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Draw feels like a tiny grief

Desperate search for goals at 11th hour makes Irish slump look never ending

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Republic of Ireland’s Ronan Curtis rues a missed chance during the UEFA Nations League match at the Aviva Stadium. Photo: Brian Lawless/PA Wire.

Republic of Ireland’s Ronan Curtis rues a missed chance during the UEFA Nations League match at the Aviva Stadium. Photo: Brian Lawless/PA Wire.

PA

Republic of Ireland’s Ronan Curtis rues a missed chance during the UEFA Nations League match at the Aviva Stadium. Photo: Brian Lawless/PA Wire.

As the dwindling population of city centre office dwellers dart beneath us at great speed, the slow, lumbering animal of international football’s doldrums are down for decision in the cavernous plastic bowl by the Dodder.

The Nations League was introduced to allow teams find their appropriate level. These pair were battling to avoid theirs including Luxembourg.

Having waited nearly 11 hours to score a goal, Ireland finish with two fresh strikers seeking to do what none of their predecessors have done since football’s return.

They fail, too. Ireland don’t lose but it still feels like a tiny grief.

Even though there is nobody here, the weight of waiting hangs like a pall about the place. The wind is whipping a furious frenzy of howling fury through the gaps where people should be.

One of the managers here will more than likely be, as the supporters might delight in singing were they here, sacked in the morning.

The visitors once charmed the globe at World Cups with exotic stars who seemed to double as extras from a Sergio Leone movie but those days belong to another time and place.

That feeling seems familiar.

They are embarking upon (another) period of transition but the perils of beginning such a process amidst a slump is that it may seem never-ending. Which is why the manager would end if this went the wrong way.

All this seems familiar, too.

A former caretaker of the Ireland job now in the business of caretaking media opinion suggests Kenny could lose his job, too.

He once unabashedly declared that Kenny was the Messiah.

There is not a sound in the stadium but the echoes of judgements from the four corners of the land are deafening.

Ireland’s almost desperate search for a sense of themselves is palpable; a slew of absentees requires another collection of names assembled as if by rota of mere availability, a concoction of the tired but trusted and more new faces.

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Ireland manager Stephen Kenny at the Aviva Stadium last night. Photo: Stephen McCarthy/Sportsfile

Ireland manager Stephen Kenny at the Aviva Stadium last night. Photo: Stephen McCarthy/Sportsfile

SPORTSFILE

Ireland manager Stephen Kenny at the Aviva Stadium last night. Photo: Stephen McCarthy/Sportsfile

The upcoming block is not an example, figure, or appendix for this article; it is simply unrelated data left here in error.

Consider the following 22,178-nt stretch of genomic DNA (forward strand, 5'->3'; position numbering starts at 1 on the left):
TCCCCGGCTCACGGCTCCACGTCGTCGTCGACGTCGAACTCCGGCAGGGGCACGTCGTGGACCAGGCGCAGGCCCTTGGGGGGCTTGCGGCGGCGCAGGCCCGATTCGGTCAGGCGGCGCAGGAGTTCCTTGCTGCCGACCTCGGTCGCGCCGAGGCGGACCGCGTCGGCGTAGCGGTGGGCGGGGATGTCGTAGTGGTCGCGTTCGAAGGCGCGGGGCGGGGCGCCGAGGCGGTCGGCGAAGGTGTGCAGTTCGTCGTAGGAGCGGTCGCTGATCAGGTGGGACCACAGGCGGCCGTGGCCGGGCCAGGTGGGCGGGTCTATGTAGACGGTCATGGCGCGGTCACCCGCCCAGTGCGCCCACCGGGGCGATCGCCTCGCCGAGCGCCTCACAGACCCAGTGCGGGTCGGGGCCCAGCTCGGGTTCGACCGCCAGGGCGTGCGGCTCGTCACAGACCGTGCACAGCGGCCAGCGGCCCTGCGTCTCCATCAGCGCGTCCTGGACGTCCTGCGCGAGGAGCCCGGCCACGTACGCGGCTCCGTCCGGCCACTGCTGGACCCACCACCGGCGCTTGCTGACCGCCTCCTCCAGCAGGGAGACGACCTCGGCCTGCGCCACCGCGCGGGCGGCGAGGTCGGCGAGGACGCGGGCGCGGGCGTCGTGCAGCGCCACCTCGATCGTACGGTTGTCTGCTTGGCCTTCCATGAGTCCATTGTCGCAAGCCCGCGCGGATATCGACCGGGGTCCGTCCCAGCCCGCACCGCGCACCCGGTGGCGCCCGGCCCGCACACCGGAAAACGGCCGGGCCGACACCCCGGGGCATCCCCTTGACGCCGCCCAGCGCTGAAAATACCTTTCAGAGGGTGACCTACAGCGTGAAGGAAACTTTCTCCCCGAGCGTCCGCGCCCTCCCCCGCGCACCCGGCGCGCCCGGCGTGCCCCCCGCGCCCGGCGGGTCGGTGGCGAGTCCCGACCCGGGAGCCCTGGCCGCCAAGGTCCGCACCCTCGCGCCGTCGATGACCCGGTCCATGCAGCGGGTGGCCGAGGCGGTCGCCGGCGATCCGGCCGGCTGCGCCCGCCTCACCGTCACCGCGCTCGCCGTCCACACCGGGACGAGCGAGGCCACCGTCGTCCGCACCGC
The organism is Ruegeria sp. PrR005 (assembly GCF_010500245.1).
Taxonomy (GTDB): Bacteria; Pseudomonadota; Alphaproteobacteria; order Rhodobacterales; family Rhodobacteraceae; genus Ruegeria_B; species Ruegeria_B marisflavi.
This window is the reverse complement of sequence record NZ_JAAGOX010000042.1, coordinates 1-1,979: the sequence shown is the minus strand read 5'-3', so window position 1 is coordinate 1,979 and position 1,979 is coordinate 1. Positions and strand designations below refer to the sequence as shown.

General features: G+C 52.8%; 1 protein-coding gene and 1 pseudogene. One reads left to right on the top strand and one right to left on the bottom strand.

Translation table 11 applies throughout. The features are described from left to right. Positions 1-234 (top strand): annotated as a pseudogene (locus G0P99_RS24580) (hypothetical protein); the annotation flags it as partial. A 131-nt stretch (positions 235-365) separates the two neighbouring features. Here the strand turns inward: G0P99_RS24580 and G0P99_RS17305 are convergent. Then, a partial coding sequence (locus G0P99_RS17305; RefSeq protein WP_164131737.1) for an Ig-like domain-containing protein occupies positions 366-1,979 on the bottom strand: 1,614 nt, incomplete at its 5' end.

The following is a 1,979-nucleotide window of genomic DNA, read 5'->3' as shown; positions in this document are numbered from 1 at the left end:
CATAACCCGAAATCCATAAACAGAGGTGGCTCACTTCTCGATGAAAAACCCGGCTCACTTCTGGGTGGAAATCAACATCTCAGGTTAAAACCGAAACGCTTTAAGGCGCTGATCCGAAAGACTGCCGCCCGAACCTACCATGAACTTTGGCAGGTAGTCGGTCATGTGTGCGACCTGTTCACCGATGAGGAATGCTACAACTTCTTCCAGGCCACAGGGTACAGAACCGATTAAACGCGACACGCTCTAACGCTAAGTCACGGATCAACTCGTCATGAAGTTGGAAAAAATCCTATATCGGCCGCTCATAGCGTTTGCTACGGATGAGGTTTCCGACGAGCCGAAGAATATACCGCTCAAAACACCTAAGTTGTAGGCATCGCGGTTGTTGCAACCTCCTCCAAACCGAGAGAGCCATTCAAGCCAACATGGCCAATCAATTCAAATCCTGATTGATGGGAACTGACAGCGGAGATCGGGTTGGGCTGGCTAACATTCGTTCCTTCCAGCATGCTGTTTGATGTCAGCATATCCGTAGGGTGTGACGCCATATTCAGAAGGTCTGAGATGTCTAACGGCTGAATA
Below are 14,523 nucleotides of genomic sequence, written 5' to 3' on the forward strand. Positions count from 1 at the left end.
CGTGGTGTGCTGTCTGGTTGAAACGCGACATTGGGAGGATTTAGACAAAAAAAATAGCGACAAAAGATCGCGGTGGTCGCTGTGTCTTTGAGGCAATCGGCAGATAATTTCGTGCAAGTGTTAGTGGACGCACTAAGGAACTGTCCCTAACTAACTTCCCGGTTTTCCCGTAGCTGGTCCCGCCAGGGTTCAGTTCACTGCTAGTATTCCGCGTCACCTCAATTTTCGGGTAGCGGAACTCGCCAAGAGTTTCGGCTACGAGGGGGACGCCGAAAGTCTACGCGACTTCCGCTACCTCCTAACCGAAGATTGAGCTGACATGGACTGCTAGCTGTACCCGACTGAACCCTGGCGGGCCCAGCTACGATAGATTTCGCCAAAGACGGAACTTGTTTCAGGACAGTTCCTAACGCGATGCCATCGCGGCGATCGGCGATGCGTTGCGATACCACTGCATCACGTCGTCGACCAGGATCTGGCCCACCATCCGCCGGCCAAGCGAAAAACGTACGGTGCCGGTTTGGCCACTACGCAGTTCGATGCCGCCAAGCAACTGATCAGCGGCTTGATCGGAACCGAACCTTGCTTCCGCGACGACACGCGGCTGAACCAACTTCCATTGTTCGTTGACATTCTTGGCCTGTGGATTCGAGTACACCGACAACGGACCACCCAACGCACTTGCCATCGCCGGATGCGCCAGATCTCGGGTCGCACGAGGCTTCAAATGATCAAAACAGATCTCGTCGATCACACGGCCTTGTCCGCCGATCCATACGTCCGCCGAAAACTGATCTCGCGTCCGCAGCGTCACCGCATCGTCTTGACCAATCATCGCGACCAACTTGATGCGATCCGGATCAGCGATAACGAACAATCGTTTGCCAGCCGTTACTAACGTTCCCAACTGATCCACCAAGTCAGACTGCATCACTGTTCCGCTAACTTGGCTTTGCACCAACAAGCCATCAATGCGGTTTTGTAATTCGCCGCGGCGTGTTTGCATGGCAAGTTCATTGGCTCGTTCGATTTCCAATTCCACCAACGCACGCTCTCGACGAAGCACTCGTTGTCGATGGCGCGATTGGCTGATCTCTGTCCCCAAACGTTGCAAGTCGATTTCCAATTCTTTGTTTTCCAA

Jason Knight has been likened to Roy Keane, a not uncommon burden; last week it was Jayson Molumby according to the pointy-heads who profess to know these things.

He is a bundle of energy but seems incapable of expressing it; a gift in the centre circle should prompt him to carry, deep, but he passes, short and the ball is surrendered; Conor Hourihane wins it back but he and Robbie Brady combine to cough it up again.

Three footballing generations in an uncertain team at an uncertain time. Ryan Manning races forward but lets the ball run out play. He is more successful when scything Spas Delev and is grateful for the referee’s leniency.

Clemency

Shane Duffy’s clemency with the ball is now a damaging liability but his presence as Ireland’s chief scoring threat seems to absolve him, his header on the half-hour the only quality chance produced from that period’s huffing and puffing.

Hourihane’s lack of quality on the ball is less forgivable.

Bulgaria dominate with icy cool and Ireland are pushed back, inexorably, much to their manager’s chagrin. He beckons at James Collins but the toiling striker merely wipes the sweat from his brow.

Knight and Duffy, entangled by indecision, prompt Bulgaria’s best chance but mercifully their chronic lack of confidence saves Irish blushes.

Ireland’s midfield three are unable to cover the ground to help their full-backs, particularly on the left side, where the visitors roam freely.

Hyped

Out of the blue, Robbie Brady’s heavily hyped set-piece produces a clear opportunity for the only Irish striker, we are told, who scores goals.

Except on this occasion, James Collins does not. Sixty seconds later, after Daryl Horgan, switching to a more effective right flank role, jinks and dinks an inviting cross, Collins repeats the feat. Give him time. He only turns 30 next month. Still, he remains the best option.

Ireland enter an eleventh goalless hour as the bush telegraph freights news that an Irishman has scored for England. Truly, 2020 is mocking us now.

The flurry of yellow cards for some reckless tackling reminds us of the perilously high stakes in the race to avoid ignominy. The lack of personality is startling.

“What were we hoping to get out of this? Some kind of momentary bliss?” Conor J O’Brien sings at half-time, music playing for no reason in particular considering there is nobody here to appreciate it.

Ireland improve slightly but when Bulgaria make a trio of changes, they improve more. Josh Cullen then arrives and Ireland are renewed in pep as Robbie Brady caroms the crossbar before hobbling from the rutted field in pain.


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